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Oil Falls on Weak Unemployment Information: Commodities at Close

The Standard & Poor’s GSCI gauge of 24 commodities fell 1.7 percent to 567.47 at 5 p.m. New York time as oil tumbled to an eight-month low on weak unemployment data from the U.S. and Germany.

The UBS Bloomberg CMCI index of 26 raw materials fell 1.1 percent to 1,427.922.


Oil fell to an eight-month low as unemployment data from the U.S. and Germany spurred concern about the economic recovery as European Union leaders met to address the debt crisis.

Prices dropped 3.1 percent after the Labor Department reported U.S. applications for unemployment benefits hovered near the highest level of 2012 last week and the prior reading was revised up. German unemployment rose more than economists forecast in June. Oil also fell as the Supreme Court upheld the core of President Barack Obama’s health-care overhaul.

Crude for August delivery declined $2.52, or 3.1 percent, to $77.69 a barrel on the New York Mercantile Exchange, the lowest settlement since October.

Brent oil for August settlement decreased $2.14, or 2.3 percent, to $91.36 a barrel on the London-based ICE Futures Europe exchange.


Heating oil slid on concern that U.S. economic growth is stalled and that European leaders won’t reach a consensus on how to contain the region’s debt crisis, which is threatening the global recovery and fuel demand.

Futures fell as the U.S. economy grew 1.9 percent in the first quarter, less than the 3 percent gain the prior quarter, Commerce Department figures showed. First-time jobless claims fell 6,000 to 386,000 last week, hovering near the highest level of the year, the Labor Department reported. European leaders are meeting at an economic summit in Brussels today.

Heating oil for July delivery fell 4.18 cents, or 1.6 percent, to settle at $2.5519 a gallon on the Nymex. The more actively traded August contract declined 4.3 cents to $2.5472.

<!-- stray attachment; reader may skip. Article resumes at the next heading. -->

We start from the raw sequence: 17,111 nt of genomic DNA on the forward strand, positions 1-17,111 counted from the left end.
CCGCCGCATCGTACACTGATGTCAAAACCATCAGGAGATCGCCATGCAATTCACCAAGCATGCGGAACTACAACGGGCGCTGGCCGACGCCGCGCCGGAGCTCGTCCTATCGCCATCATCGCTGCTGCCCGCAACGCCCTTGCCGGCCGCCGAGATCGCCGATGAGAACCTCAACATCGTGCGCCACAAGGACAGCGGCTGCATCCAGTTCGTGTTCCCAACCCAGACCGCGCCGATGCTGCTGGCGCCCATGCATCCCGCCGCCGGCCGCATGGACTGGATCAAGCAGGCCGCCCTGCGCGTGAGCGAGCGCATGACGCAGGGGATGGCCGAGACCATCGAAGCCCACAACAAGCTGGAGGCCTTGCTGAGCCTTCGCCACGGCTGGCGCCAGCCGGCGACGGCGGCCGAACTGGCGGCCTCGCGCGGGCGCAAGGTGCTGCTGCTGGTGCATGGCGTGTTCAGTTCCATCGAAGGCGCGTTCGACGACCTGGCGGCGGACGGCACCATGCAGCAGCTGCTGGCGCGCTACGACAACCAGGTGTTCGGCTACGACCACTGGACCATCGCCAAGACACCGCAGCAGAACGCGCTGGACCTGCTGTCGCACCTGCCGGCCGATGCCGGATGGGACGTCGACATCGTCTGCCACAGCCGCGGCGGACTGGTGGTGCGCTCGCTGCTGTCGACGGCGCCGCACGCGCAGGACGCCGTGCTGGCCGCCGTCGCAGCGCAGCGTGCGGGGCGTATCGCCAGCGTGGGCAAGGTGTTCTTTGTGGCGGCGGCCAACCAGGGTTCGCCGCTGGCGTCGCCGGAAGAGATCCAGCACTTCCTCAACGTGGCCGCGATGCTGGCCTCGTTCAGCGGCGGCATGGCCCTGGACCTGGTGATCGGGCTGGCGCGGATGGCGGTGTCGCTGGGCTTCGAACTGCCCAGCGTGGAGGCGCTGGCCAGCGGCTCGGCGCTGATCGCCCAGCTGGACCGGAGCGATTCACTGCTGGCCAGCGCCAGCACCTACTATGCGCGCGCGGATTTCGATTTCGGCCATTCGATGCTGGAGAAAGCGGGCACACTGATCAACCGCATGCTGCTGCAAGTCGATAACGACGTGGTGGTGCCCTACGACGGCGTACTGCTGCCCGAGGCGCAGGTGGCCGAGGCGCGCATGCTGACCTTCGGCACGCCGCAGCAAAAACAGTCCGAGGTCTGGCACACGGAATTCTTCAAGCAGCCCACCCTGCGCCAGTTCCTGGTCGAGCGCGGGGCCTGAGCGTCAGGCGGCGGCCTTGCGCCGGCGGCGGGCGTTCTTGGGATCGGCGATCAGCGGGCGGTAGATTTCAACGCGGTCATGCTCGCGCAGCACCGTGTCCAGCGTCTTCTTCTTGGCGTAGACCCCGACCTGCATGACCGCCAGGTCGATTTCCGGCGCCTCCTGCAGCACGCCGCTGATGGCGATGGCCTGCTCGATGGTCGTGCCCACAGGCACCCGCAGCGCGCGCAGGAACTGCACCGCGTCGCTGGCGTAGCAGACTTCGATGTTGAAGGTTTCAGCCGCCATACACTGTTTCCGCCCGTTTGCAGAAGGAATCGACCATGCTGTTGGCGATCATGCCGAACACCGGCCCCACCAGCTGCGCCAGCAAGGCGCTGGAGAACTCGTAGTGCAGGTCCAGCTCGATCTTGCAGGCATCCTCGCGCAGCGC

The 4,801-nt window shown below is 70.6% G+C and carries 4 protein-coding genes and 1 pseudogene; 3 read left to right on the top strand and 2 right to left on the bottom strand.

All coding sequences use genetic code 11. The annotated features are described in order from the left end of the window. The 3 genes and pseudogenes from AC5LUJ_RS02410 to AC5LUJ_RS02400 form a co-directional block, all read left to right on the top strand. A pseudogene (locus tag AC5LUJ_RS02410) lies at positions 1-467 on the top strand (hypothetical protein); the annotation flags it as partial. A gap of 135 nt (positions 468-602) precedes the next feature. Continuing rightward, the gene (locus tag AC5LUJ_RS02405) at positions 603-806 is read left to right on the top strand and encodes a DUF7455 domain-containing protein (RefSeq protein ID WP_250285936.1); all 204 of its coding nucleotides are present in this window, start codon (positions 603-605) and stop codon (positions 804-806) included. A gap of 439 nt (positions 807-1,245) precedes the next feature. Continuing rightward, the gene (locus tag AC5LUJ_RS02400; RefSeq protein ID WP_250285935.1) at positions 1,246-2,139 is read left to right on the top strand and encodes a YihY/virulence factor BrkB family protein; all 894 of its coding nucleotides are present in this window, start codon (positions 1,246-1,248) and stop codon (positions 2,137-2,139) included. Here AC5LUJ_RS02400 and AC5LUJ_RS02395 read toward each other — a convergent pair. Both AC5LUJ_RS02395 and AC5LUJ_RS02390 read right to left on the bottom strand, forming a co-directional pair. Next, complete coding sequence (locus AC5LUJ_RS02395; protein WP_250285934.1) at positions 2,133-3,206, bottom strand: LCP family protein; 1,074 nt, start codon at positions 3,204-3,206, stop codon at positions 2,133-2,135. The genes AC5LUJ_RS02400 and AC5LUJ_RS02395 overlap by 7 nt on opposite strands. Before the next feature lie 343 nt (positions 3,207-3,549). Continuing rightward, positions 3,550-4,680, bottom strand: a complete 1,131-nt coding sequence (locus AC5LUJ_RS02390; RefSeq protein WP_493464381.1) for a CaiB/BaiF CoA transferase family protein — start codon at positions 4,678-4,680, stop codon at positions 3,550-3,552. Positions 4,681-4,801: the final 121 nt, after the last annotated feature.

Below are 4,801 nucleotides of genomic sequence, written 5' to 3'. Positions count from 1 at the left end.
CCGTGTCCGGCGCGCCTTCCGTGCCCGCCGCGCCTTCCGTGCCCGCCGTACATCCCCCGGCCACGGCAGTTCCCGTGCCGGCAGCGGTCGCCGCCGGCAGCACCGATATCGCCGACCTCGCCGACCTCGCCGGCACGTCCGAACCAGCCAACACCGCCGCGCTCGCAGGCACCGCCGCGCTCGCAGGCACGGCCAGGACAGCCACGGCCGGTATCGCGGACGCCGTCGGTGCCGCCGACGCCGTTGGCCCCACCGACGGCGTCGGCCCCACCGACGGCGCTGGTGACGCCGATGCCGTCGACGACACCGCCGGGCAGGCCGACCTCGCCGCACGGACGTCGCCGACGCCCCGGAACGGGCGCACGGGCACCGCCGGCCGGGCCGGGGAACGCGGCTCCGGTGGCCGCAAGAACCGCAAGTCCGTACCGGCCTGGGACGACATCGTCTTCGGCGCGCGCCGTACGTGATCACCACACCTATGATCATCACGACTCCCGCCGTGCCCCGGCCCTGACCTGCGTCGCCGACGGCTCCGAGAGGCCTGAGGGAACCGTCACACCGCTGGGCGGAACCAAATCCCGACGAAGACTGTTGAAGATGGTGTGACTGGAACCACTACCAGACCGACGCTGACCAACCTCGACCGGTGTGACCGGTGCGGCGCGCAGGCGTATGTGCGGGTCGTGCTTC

July-delivery gasoline lost 0.62 cent to settle at $2.6142 a gallon. The August contract retreated 2.16 cents, or 0.9 percent, to $2.4773.


Natural gas futures dropped for the first time in six days after a government report showed that U.S. stockpiles rose more than forecast last week.

Gas fell 2.7 percent after the Energy Department said supplies expanded by 57 billion cubic feet to 3.063 trillion. Analyst estimates compiled by Bloomberg showed an expected increase of 53 billion. Gas rose to a five-month high yesterday as hot weather boosted fuel demand from power plants.

Natural gas for August delivery slid 7.6 cents to $2.722 per million British thermal units on the Nymex.


Copper fell the most in a week as unemployment rose in Germany, fueling concern that a worsening debt crisis for the euro-currency bloc will undercut demand for the metal.

The number of people out of work in Germany, the world’s third-biggest copper consumer, rose by a seasonally adjusted 7,000 to 2.88 million, topping the estimate of economists in a Bloomberg survey.

Copper futures for September delivery declined 0.7 percent to settle at $3.3315 a pound on the Comex in New York.

Aluminum, nickel and tin declined on the London Mercantile Exchange, while zinc and lead advanced.


Gold fell to the lowest level in almost four weeks amid signs of slowing U.S. growth and as the dollar gained on speculation that European Union leaders will struggle to solve the debt crisis. Silver slumped to the cheapest in 19 months.

The number of applications for U.S. unemployment benefits hovered last week near the highest level of the year, the Labor Department said. EU leaders meet today and tomorrow for the 19th summit on battling the fiscal turmoil. This quarter, gold has dropped 7.3 percent, heading for the biggest decline in eight years, while the dollar has gained 4.9 percent against a basket of six currencies.

Gold futures for August delivery dropped 1.8 percent to settle at $1,550.40 an ounce on the Comex.